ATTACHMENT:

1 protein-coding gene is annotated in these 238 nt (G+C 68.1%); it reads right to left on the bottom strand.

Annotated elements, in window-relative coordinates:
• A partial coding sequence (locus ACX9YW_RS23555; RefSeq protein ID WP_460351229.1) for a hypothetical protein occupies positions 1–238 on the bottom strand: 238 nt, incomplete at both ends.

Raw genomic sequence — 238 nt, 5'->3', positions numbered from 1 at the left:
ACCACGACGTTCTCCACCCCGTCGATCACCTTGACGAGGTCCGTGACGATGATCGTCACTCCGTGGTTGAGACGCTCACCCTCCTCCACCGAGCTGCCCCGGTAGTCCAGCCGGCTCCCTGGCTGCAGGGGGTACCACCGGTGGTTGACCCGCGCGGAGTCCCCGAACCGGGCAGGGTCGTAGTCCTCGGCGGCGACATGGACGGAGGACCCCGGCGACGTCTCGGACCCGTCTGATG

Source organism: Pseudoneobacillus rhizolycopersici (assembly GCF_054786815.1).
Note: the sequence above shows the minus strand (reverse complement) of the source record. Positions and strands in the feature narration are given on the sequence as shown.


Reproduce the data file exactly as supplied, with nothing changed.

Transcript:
1 protein-coding gene is annotated in these 238 nt (G+C 68.1%); it reads right to left on the bottom strand.

Annotated elements, in window-relative coordinates:
• A partial coding sequence (locus ACX9YW_RS23555; RefSeq protein ID WP_460351229.1) for a hypothetical protein occupies positions 1–238 on the bottom strand: 238 nt, incomplete at both ends.

Raw genomic sequence — 238 nt, 5'->3', positions numbered from 1 at the left:
ACCACGACGTTCTCCACCCCGTCGATCACCTTGACGAGGTCCGTGACGATGATCGTCACTCCGTGGTTGAGACGCTCACCCTCCTCCACCGAGCTGCCCCGGTAGTCCAGCCGGCTCCCTGGCTGCAGGGGGTACCACCGGTGGTTGACCCGCGCGGAGTCCCCGAACCGGGCAGGGTCGTAGTCCTCGGCGGCGACATGGACGGAGGACCCCGGCGACGTCTCGGACCCGTCTGATG

Source organism: Pseudoneobacillus rhizolycopersici (assembly GCF_054786815.1).
Note: the sequence above shows the minus strand (reverse complement) of the source record. Positions and strands in the feature narration are given on the sequence as shown.